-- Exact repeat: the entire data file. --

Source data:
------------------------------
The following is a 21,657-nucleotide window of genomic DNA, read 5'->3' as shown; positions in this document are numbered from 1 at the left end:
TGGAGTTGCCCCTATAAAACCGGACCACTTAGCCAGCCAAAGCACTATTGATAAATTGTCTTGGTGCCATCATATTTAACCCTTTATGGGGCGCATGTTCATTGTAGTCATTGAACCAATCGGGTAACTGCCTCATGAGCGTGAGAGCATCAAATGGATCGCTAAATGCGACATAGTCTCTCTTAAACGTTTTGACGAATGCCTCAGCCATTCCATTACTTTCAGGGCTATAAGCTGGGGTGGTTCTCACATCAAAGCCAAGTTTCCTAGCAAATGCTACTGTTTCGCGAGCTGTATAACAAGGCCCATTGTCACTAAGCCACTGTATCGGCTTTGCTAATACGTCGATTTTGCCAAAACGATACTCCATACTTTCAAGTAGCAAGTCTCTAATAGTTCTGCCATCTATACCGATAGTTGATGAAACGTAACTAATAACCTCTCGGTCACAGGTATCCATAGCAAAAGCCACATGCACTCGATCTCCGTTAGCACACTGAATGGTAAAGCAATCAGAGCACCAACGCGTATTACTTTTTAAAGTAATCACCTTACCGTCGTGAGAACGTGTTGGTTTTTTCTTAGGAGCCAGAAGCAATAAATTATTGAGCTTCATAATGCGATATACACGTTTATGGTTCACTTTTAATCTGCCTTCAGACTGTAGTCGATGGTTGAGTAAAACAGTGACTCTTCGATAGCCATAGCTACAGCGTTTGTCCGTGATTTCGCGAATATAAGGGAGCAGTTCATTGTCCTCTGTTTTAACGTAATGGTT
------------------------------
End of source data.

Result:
The following is a 21,657-nucleotide window of genomic DNA, read 5'->3' as shown; positions in this document are numbered from 1 at the left end:
TGGAGTTGCCCCTATAAAACCGGACCACTTAGCCAGCCAAAGCACTATTGATAAATTGTCTTGGTGCCATCATATTTAACCCTTTATGGGGCGCATGTTCATTGTAGTCATTGAACCAATCGGGTAACTGCCTCATGAGCGTGAGAGCATCAAATGGATCGCTAAATGCGACATAGTCTCTCTTAAACGTTTTGACGAATGCCTCAGCCATTCCATTACTTTCAGGGCTATAAGCTGGGGTGGTTCTCACATCAAAGCCAAGTTTCCTAGCAAATGCTACTGTTTCGCGAGCTGTATAACAAGGCCCATTGTCACTAAGCCACTGTATCGGCTTTGCTAATACGTCGATTTTGCCAAAACGATACTCCATACTTTCAAGTAGCAAGTCTCTAATAGTTCTGCCATCTATACCGATAGTTGATGAAACGTAACTAATAACCTCTCGGTCACAGGTATCCATAGCAAAAGCCACATGCACTCGATCTCCGTTAGCACACTGAATGGTAAAGCAATCAGAGCACCAACGCGTATTACTTTTTAAAGTAATCACCTTACCGTCGTGAGAACGTGTTGGTTTTTTCTTAGGAGCCAGAAGCAATAAATTATTGAGCTTCATAATGCGATATACACGTTTATGGTTCACTTTTAATCTGCCTTCAGACTGTAGTCGATGGTTGAGTAAAACAGTGACTCTTCGATAGCCATAGCTACAGCGTTTGTCCGTGATTTCGCGAATATAAGGGAGCAGTTCATTGTCCTCTGTTTTAACGTAATGGTT